Where Continents Connect

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Aug 1, 2013 | By David Ethier

If you’re dreaming about a distant, summertime diving trip, we think we’ve found the place. It’s just off the coast of an island. That island is in the middle of an ocean, is a country (known for its quirk and hospitality), and it'll take a while to fly there. And, no – it’s not The Great Barrier Reef.  

We’re talking about the Silfra Rift in Thingvellir National Park. In Iceland.

It’s only a nine-hour flight from San Francisco to Reykjavik. Rent a 4WD, and don't forget to check the road conditions. If it’s summer, you can (probably) take the scenic route on the south coast. Just drive alongside the pipeline that transports hot water from Nesjavallaleid to Reykjavik.

A few turns past the Hengill volcano, Lake Thingvallavatn, and the north side of the mountain, you’ll arrive at Thingvellir National Park. If it’s winter, you’ll have to stick to road 1 until you get to Mosfellsbær – it’s the only road that gets plowed "most days." 

Thingvellir National Park is a UNESCO World Heritage Site based on its cultural and historical significance and its geological uniqueness. You can camp, ride horses, hike and fish (lots of brown trout and Arctic charr), but we’d recommend prioritizing SCUBA.

The Silfra Rift is a world-class dive site, primarily for two reasons: the continental plates and the water’s visibility (of about 100 meters). One reason for the clarity is the temperature; hovering around 35-40 degrees Fahrenheit year-round, the water’ll numb your face faster than George Jung.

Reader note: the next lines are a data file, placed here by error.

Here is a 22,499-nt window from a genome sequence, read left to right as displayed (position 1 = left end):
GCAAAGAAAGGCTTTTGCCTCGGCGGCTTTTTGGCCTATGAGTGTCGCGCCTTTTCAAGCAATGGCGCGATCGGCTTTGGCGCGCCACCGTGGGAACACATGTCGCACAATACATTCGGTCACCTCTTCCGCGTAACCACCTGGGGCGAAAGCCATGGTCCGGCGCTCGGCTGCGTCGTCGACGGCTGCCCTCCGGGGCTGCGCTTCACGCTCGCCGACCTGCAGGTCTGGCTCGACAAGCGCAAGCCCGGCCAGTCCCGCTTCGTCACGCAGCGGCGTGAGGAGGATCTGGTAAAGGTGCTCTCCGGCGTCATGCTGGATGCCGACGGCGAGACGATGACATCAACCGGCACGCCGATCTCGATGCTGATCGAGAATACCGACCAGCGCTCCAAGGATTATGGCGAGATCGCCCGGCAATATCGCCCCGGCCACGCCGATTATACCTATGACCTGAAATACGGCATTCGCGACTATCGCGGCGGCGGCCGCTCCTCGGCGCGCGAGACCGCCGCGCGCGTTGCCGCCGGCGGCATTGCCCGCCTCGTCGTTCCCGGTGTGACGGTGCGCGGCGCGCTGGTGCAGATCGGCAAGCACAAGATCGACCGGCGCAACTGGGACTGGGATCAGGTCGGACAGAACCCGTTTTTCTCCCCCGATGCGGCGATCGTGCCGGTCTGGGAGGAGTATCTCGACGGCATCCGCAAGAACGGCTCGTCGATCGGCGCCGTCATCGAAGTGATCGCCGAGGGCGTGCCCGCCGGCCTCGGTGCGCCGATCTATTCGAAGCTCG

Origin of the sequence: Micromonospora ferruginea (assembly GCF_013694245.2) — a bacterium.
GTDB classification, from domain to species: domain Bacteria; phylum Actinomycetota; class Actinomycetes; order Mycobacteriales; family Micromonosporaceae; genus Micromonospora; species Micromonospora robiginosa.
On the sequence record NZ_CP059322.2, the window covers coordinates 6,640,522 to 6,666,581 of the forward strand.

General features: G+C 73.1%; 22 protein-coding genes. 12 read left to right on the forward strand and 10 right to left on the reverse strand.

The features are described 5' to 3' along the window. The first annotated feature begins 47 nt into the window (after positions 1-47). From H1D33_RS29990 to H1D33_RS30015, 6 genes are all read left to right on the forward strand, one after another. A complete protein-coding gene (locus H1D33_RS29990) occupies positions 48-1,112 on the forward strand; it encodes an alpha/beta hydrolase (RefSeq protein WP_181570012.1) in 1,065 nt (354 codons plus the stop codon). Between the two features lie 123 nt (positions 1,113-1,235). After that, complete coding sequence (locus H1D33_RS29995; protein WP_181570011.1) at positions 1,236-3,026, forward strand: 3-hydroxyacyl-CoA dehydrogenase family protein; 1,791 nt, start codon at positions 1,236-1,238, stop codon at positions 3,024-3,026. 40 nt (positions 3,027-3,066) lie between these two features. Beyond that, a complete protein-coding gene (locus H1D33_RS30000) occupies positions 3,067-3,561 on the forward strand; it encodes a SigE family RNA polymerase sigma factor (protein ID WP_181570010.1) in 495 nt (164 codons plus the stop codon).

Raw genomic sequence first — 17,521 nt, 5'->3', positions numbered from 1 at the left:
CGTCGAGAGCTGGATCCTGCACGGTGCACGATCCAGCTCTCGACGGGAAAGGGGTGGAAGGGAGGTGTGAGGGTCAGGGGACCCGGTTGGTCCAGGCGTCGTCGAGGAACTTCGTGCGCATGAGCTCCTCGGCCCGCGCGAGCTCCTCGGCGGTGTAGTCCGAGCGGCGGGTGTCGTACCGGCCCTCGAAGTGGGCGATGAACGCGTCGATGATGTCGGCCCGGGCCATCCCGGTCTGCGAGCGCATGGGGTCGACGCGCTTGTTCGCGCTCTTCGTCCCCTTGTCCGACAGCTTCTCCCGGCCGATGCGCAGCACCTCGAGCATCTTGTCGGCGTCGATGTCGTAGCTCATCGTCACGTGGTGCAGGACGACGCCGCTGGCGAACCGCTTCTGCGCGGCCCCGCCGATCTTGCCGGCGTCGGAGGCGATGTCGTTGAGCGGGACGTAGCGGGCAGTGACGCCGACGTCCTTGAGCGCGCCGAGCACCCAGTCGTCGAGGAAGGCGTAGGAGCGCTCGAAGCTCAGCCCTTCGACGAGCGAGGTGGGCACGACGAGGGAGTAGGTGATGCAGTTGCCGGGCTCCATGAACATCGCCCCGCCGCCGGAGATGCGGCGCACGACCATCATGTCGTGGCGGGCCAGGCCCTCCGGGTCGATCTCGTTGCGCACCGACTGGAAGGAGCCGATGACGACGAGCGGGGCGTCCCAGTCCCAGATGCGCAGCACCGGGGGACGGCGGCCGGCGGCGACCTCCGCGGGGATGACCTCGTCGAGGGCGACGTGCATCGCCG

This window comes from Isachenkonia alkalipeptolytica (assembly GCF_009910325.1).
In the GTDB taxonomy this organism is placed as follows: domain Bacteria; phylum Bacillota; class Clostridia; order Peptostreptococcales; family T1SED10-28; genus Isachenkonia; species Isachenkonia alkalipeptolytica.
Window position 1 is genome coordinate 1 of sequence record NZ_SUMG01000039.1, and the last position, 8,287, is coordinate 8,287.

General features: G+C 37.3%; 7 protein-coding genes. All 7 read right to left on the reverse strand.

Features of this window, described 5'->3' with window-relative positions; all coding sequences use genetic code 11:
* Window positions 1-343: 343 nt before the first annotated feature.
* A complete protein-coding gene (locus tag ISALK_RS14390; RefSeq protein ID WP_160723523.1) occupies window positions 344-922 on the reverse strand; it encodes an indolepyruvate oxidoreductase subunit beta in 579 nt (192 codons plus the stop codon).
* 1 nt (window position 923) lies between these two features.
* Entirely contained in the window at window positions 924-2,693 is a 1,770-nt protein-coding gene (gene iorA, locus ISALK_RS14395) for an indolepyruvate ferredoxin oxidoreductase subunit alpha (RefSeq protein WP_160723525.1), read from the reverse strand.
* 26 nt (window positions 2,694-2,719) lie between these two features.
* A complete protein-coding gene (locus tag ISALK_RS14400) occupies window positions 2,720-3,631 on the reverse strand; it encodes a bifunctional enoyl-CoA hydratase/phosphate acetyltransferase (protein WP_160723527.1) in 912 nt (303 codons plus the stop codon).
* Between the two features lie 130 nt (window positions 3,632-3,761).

But the real hype here is swimming between two continents. The crack between the American and Eurasian tectonic plates averages 6 meters in width and about 150 meters deep. At points, you can touch both continents at the same time. Eventually, that feat may not be possible – the plates are diverging at a rate of 2 centimeters per year.

With about 250 meters of channels to explore, rock walls towering on both sides, and unparalleled visibility, this is a diver’s wet dream. And, being able to witness the shifting plates of two continents sounds like something notable to do in a lifetime. Add it to the bucket list.

Images via 1: Salento; 4: Flickr: Naoise Golden, 2-3, 5-8: Fotopedia.